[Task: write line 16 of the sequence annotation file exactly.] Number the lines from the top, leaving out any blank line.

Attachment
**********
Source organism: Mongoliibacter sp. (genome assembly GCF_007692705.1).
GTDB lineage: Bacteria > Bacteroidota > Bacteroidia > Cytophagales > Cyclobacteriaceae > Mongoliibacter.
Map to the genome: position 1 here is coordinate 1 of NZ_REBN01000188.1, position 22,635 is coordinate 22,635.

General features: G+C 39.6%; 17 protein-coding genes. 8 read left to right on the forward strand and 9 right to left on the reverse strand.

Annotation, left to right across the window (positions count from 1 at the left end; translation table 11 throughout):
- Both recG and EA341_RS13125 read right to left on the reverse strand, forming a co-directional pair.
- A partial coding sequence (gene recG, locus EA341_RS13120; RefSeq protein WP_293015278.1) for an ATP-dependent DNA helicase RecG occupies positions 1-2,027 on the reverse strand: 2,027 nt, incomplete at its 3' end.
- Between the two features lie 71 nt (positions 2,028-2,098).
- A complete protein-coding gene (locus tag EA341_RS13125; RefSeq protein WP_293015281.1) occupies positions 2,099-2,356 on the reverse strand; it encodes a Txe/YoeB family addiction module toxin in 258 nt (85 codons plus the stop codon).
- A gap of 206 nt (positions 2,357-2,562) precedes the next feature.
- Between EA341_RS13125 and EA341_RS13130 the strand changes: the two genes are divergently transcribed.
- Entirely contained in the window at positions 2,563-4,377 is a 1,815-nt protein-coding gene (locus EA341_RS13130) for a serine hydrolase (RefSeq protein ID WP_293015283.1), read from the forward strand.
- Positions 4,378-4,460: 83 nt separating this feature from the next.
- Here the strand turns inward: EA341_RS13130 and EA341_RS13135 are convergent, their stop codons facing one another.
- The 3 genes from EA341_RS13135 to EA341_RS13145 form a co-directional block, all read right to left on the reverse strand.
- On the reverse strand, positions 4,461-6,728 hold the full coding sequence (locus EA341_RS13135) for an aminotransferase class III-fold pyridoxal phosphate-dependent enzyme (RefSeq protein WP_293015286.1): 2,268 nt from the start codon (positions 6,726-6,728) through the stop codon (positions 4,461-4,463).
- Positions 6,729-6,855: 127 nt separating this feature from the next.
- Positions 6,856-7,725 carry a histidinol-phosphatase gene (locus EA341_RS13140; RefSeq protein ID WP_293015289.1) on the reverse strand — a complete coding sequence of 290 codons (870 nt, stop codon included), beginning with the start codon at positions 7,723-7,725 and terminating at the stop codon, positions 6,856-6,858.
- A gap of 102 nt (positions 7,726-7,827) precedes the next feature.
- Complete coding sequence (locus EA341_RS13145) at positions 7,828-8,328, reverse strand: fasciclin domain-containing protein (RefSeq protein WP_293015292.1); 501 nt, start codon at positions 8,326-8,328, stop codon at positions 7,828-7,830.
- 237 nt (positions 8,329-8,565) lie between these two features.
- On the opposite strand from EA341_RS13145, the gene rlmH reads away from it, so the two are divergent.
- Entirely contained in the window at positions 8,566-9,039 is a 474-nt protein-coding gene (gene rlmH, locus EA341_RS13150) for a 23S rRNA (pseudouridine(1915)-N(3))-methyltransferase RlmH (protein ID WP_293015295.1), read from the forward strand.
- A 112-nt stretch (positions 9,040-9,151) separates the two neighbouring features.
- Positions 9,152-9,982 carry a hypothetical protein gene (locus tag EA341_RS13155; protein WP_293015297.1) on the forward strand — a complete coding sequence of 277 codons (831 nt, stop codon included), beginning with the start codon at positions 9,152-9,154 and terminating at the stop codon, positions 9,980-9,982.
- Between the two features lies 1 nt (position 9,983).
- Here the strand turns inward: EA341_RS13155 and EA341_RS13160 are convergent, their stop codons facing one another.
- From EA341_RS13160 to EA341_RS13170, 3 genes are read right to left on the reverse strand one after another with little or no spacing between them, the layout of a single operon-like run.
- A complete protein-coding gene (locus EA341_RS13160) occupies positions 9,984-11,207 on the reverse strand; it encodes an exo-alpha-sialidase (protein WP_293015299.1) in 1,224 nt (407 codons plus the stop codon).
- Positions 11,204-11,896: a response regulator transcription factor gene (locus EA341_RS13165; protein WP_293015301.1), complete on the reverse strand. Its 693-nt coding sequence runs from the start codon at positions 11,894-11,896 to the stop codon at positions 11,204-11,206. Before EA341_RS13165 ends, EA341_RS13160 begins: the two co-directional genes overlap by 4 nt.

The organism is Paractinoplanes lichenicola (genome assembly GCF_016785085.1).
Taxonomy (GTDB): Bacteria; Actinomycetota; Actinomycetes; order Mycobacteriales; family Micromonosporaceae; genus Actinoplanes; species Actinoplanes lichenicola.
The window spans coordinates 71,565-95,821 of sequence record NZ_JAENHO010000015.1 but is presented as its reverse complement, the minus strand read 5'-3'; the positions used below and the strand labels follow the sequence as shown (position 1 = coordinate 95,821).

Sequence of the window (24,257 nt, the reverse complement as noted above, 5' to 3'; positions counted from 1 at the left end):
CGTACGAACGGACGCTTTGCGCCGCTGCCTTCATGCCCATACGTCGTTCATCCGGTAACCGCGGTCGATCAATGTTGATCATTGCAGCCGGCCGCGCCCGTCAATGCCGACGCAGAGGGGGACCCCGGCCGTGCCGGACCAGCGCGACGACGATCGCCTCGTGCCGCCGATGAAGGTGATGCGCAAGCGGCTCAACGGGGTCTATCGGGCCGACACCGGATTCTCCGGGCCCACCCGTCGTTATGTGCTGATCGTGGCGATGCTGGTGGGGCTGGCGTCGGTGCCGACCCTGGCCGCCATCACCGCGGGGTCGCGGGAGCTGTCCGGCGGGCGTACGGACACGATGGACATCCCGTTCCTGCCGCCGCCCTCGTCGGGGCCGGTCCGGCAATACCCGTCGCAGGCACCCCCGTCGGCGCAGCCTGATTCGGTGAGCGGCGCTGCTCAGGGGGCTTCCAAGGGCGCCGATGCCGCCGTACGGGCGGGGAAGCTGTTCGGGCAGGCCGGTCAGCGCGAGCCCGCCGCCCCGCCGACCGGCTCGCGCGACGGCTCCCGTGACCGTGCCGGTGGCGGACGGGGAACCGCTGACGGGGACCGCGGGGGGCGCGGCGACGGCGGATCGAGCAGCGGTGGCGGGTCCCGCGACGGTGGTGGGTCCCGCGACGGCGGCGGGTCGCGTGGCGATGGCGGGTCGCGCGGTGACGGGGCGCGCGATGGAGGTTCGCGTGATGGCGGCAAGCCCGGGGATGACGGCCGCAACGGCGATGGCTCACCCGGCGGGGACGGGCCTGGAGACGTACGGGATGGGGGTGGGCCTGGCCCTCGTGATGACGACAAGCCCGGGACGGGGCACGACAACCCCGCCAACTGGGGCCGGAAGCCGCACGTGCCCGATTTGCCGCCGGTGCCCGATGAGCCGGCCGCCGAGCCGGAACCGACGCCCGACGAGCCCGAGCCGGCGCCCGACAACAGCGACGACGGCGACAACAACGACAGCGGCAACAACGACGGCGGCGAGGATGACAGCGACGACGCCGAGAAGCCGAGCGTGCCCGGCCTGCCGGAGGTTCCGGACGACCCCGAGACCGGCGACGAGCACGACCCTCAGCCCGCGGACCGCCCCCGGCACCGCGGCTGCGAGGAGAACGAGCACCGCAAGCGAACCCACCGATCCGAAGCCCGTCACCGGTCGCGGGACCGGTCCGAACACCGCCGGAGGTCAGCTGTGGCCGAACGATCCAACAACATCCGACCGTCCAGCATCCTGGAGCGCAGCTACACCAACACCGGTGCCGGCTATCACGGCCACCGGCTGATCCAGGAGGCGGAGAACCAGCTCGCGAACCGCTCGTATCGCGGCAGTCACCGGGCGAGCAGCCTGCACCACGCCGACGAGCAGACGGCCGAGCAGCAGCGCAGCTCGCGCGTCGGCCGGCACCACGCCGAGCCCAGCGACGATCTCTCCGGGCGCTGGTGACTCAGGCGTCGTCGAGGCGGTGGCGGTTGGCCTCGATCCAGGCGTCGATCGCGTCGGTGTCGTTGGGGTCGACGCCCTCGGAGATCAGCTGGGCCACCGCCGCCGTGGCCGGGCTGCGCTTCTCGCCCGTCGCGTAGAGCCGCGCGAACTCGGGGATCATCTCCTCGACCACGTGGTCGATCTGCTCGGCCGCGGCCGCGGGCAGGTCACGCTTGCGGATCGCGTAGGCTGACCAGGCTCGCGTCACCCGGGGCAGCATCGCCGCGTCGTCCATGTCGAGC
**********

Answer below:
- On the reverse strand, positions 4,461-6,728 hold the full coding sequence (locus EA341_RS13135) for an aminotransferase class III-fold pyridoxal phosphate-dependent enzyme (RefSeq protein WP_293015286.1): 2,268 nt from the start codon (positions 6,726-6,728) through the stop codon (positions 4,461-4,463).